A second expected effect will apply to all segments of society: the food-supply chain has been disrupted. The harvest of the spring crops was complicated, because it happened right after the lockdown, and the usual agricultural laborers could not take part in it. Besides, excess rainfall in March and April is also likely to have resulted in crop losses. Due to difficulties in food transport and export, many producers of perishable items (such as milk, fruits, and vegetables) found their revenues falling and their production lost. This has also been due to the restriction of operations in wholesale markets (mandis), which sometimes had to close because of the spread of infections. As a consequence, while procurement prices for farmers have fallen, retail prices for consumers have increased.
First reports of hunger crises cannot let anyone remain indifferent: in Bihar, an eight-year-old died of hunger just six days after the lockdown started. Since then, the database of COVID-related deaths maintained by the Impact of COVID‑19 Policies in India website has reported 138 deaths as a direct result of economic distress or hunger. More cases are unfortunately expected, given India’s nutritional situation, characterized by chronic malnutrition (lack of food balance) and, to some extent, by acute malnutrition (a visible form of undernutrition).20To fight against hunger and malnutrition, India has a long history of in-kind social programs, which were placed under the umbrella of the National Food Security Act (also known as the Right to Food Act) in 2013. Given the current emergency, the Central Minister of Finance Nirmala Sitharaman announced measures reinforcing these existing social programs and other schemes a few hours after the lockdown declaration.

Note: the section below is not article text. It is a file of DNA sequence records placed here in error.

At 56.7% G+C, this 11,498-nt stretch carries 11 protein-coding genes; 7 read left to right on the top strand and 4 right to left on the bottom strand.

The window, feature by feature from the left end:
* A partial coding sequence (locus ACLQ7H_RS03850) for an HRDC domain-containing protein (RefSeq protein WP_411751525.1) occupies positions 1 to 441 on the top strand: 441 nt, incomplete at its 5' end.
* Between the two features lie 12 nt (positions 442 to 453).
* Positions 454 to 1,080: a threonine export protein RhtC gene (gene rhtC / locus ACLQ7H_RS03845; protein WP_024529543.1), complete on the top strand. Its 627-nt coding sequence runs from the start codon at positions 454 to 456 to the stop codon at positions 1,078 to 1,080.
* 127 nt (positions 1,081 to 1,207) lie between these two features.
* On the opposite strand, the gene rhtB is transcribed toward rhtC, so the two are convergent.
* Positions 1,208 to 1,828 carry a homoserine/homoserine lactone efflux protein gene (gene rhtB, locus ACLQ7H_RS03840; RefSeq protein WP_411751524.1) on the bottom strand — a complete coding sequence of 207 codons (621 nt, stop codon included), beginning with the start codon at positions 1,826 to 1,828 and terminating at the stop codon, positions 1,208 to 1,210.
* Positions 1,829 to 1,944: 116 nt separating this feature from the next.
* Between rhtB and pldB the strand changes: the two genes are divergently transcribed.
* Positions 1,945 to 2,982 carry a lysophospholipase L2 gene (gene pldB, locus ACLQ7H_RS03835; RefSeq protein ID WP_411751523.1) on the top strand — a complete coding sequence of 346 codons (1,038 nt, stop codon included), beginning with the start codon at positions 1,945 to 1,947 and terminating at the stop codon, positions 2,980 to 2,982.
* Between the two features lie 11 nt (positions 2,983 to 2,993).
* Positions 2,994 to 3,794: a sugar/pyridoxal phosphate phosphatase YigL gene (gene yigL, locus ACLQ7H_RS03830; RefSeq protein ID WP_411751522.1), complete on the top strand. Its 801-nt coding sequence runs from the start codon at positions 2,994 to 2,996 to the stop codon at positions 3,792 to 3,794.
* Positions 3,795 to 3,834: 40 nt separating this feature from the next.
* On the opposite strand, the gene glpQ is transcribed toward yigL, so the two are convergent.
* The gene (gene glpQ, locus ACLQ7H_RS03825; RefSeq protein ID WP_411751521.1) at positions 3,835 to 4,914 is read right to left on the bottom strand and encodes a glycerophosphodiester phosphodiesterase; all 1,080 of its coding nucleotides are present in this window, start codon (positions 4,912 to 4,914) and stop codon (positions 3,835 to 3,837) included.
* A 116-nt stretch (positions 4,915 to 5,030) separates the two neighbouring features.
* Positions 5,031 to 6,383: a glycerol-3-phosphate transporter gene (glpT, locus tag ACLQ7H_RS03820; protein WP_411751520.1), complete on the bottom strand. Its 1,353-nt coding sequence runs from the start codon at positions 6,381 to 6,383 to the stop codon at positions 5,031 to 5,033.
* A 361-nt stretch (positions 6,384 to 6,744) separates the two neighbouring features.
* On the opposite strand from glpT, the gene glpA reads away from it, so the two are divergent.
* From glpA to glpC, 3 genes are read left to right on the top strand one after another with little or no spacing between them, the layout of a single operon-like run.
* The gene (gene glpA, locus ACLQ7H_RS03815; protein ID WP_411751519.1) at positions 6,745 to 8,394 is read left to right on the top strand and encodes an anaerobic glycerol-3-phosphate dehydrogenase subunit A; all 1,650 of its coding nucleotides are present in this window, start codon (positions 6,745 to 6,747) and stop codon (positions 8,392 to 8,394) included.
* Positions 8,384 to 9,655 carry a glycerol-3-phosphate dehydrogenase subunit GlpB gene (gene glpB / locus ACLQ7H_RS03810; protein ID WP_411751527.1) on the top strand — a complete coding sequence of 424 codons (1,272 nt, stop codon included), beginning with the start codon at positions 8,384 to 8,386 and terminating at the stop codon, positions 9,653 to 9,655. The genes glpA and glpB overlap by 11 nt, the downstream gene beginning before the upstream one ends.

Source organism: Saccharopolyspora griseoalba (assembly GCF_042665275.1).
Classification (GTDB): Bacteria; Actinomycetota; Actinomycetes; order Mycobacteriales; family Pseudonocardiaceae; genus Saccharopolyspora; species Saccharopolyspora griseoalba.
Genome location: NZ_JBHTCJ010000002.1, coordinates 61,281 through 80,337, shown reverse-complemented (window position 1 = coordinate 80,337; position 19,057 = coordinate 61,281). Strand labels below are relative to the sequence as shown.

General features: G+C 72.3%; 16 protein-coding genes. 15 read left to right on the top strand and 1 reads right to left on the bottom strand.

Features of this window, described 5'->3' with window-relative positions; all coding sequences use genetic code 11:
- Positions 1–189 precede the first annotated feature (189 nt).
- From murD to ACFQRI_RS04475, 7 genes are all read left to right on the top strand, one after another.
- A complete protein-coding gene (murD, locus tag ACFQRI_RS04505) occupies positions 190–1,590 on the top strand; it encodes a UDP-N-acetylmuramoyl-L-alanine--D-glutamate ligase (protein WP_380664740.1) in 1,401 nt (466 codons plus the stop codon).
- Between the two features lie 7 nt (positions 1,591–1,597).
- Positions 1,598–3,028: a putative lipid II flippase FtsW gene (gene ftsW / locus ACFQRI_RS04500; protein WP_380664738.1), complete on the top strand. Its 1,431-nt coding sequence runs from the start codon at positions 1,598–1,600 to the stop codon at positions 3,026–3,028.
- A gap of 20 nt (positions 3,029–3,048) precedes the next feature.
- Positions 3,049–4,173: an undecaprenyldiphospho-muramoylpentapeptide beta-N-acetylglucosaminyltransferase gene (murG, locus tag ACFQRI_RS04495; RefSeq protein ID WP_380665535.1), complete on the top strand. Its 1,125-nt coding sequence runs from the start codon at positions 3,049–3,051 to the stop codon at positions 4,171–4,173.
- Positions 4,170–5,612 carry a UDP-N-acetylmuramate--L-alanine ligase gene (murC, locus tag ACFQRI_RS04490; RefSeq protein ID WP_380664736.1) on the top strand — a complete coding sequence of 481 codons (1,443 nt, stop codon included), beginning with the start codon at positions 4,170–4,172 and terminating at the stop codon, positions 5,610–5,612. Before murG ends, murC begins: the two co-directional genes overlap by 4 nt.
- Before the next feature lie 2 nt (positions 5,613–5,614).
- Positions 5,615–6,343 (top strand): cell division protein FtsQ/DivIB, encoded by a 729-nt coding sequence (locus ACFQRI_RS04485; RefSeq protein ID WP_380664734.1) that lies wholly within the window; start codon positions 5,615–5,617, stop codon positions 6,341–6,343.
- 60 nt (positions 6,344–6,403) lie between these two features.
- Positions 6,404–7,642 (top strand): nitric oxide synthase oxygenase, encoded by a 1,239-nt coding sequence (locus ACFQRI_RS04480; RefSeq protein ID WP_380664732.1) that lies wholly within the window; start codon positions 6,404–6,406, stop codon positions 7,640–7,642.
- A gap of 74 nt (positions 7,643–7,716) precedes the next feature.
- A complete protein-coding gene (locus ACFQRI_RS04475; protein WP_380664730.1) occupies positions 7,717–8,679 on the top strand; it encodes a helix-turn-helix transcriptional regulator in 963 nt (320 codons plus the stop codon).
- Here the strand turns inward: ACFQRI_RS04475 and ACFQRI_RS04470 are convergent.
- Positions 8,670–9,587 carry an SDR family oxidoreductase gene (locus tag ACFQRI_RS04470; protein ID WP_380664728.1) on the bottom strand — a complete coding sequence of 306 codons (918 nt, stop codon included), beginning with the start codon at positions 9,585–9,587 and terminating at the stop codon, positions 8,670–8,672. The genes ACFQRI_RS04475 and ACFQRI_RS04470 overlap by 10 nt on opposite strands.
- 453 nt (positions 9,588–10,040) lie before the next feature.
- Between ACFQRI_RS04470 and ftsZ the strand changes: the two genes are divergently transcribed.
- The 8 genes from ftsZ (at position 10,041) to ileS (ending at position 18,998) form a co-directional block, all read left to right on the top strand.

The package, called the Pradhan Mantri Garib Kalyan Yojana (the Prime Minister’s Poor Welfare Scheme), involves about 21 billion euros. More recent announcements are mostly focusing on loans delivered to the private sector. These measures have met with criticism from economists. Jayati Ghosh, for example, deemed these schemes “embarrassing” given the small amount put on the table and “inadequate” because it is not targeting the most in need. Ultimately, Ghosh accused the central government of being “sadistic.” The Indian Society of Labour Economics, comprising leading economists, wrote a letter to the prime minister and state chief ministers noting that the assistance needed amounted to 434 billion euros, more than 20 times the amount in the planned scheme.22